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<?php
$arr = range(1,rand(40,120)); ?>

<table>

<?php
foreach ($arr as &$value) {
    echo '<tr><td>' . $value . '</td></tr>';
} ?>

</table>

This generate for me for example:

1
2
3
...
111

all in one columns. How can i make - when in first column are 25 rows then create new column, etc. For example:

1   26  51
2   27  ...
3
..
25  50

How can i make it? I can use DIV instead of table.

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Can you assemble the desired table manually, with just html? –  zerkms Jan 19 '12 at 20:23
    
No, i must use foreach with PHP –  Mark Fondy Jan 19 '12 at 20:27
1  
Do not use &$value unless you need it. And in this case unset() it right after the loop. –  ThiefMaster Jan 19 '12 at 20:28
    
@Mark Fondy: no no, I just was asking if you can to do that manually - then you can think of an algorithm of doing so by php. –  zerkms Jan 19 '12 at 20:29
    
@MarkFondy - Check my answer below. It's tested and works like a charm –  Tom Jan 19 '12 at 20:46
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3 Answers

up vote 1 down vote accepted
<?php      
$arr = range(1,rand(40,120)); 
?>      

<div style="width:40px; float:left;">      

<?php      
foreach ($arr as $value) {      
    echo $value . '<br />';  
        if ($value % 25 == 0) {
            echo '</div><div style="width:40px; float:left;">';
        }
    } 
?>      

share|improve this answer
    
First, he said at the end of his question that he could use divs instead of tables. Second, the rows are irrelevant when it comes to width. As for columns, the width specified is of each column, not overall, so it doesn't matter how many columns ther are, and with this narrow dataset (40-120 numbers), I didn't see harm in specifying a width of the column to make it look nice. His question was about how to get it into columns, not design. I suppose you could replace width with something like margin: 0 15px 0 0; if you're worried about spacing being even. –  Nicholas Kouvatsos Jan 19 '12 at 21:19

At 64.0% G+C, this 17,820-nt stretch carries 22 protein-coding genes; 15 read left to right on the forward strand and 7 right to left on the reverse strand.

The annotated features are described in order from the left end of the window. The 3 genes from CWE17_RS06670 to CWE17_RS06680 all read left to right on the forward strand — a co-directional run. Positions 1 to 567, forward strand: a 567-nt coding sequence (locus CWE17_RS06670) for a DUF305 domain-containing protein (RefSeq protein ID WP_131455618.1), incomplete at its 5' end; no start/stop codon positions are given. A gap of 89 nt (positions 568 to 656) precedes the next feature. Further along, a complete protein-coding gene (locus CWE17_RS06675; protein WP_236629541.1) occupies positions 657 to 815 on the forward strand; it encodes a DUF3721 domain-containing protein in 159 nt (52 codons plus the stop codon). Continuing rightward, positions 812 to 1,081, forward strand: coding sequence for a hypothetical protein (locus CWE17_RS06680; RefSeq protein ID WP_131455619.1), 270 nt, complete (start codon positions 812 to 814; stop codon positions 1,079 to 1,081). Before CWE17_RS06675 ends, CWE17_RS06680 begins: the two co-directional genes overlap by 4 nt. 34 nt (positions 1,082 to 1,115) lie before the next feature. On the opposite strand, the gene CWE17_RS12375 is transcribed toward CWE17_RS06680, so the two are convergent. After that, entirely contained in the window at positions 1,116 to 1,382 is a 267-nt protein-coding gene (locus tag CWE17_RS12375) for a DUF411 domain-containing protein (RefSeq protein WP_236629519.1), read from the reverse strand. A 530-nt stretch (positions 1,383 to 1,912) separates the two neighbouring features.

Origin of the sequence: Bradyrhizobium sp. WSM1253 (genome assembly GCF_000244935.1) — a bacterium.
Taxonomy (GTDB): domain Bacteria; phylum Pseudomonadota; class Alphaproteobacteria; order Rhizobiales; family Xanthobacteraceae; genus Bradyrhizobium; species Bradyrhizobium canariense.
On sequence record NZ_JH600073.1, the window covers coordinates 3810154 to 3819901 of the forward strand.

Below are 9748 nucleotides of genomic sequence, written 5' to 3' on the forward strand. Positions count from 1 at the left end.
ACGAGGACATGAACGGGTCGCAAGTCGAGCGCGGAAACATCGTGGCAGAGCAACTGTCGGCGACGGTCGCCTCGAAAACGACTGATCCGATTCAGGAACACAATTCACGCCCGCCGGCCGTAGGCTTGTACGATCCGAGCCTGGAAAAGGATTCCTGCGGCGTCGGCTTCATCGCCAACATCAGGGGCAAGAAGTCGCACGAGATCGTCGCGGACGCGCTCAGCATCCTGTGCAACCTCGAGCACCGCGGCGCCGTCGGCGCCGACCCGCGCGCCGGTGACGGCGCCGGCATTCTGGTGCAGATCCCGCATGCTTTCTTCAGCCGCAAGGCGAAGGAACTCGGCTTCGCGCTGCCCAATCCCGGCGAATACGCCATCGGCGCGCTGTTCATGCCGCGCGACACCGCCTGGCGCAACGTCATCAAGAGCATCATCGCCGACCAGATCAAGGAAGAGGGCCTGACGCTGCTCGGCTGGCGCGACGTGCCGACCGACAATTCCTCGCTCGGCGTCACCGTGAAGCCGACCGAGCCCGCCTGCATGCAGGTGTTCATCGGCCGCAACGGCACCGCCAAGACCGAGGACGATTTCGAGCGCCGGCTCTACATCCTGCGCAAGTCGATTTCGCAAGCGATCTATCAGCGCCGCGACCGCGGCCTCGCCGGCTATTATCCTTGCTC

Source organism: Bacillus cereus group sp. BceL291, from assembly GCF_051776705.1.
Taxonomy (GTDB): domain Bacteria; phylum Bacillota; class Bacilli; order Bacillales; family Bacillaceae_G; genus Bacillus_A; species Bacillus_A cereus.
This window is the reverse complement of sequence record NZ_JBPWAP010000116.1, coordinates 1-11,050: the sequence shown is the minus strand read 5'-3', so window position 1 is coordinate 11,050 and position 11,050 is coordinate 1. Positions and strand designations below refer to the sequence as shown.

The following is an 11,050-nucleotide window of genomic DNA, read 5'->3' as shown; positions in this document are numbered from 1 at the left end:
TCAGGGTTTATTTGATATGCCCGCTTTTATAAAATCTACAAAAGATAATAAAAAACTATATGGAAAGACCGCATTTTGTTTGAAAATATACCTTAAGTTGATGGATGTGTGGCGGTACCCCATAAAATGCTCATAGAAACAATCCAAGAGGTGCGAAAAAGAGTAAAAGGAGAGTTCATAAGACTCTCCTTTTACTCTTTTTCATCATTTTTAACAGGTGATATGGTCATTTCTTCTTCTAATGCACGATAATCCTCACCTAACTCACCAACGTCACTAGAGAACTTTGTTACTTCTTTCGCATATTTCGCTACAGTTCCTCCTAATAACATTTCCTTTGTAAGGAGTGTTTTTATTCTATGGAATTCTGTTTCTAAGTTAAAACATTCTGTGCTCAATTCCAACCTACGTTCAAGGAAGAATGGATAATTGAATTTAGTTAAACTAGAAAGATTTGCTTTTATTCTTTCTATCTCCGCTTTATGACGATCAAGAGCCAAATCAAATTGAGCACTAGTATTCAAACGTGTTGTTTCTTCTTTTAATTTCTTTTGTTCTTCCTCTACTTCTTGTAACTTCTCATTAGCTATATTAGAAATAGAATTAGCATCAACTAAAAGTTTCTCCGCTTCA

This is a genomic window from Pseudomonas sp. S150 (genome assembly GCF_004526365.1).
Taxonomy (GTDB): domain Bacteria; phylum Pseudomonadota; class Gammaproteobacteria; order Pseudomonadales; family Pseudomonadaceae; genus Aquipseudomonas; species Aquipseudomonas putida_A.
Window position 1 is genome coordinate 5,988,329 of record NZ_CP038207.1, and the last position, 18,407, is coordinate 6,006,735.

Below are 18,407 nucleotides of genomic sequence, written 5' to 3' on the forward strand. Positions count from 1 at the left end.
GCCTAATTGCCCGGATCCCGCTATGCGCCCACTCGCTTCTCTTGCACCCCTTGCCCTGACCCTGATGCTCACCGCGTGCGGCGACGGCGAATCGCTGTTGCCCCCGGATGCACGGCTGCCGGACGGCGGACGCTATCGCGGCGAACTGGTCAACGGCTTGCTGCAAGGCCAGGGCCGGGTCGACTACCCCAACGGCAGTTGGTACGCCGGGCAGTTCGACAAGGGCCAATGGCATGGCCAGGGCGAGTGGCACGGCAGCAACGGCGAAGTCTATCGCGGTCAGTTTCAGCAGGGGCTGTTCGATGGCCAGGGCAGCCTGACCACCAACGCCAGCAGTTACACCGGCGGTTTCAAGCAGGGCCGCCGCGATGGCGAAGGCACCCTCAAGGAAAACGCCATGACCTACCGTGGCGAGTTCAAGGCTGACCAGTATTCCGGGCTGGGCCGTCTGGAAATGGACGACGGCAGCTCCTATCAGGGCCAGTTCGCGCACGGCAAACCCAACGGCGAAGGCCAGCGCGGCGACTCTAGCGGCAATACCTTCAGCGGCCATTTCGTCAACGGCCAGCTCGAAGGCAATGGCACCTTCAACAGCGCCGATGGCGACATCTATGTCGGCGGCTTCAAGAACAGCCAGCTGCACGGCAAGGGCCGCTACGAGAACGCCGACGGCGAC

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Vertically sorted columns of that sort (no pun intended) are a serious pain in html, since this arragement is a "top->bottom, left->right", while HTML tables by their nature are "left->right, top->bottom" instead.

To get around it, you have to do some offset math on the array indexes, so you can output by rows:

$arr = range(1,rand(40,120));
$rows = ceil(count($arr) / 3); // assuming 3 columns
for ($i = 0; $i < $rows; $i++) {
    echo <<<EOL
<tr>
   <td>{$arr[$i]}</td>    1, 2, 3, etc...
   <td>{$arr[$i+rows]}</td>  11, 12, 13, etc...
   <td>{$arr[$i+(2*$rows)]}</td> 21, 22, 23, etc...
</tr>
EOL;
}

This code probably won't work as is, but should give you the basic idea.

share|improve this answer
    
Like you said, this doesn't work as it 1. only creates three columns, 2. creates empty TDs (which doesn't really break the code, but it's unnecessary), and why are you echoing EOL?? –  Tom Jan 19 '12 at 20:54
    
@tom: echo <<<EOL is a heredoc –  Marc B Jan 19 '12 at 21:00
    
Aight, thanks. Never used it, or heard of it before. Can see why some people do though –  Tom Jan 19 '12 at 21:02
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EDITED

<?php

$rows = 25;
$arr = range(1, rand(40, 120));
$arr = array_merge($arr, array_fill(0, $rows - (count($arr) % $rows), null));
$cols = ceil(count($arr) / $rows);
$render = array();

echo '<table>' . "\n";
foreach ($arr as $i => $value) {
  $render[$i % $rows][] = $value;
  if (count($render[$i % $rows]) == $cols) {
    echo '  <tr>' . "\n" . '    <td>' . implode('</td>' . "\n" . '    <td>', $render[$i % $rows]) . '</td>' . "\n" . '  </tr>' . "\n";
  }
}
echo '</table>' . "\n";

?>
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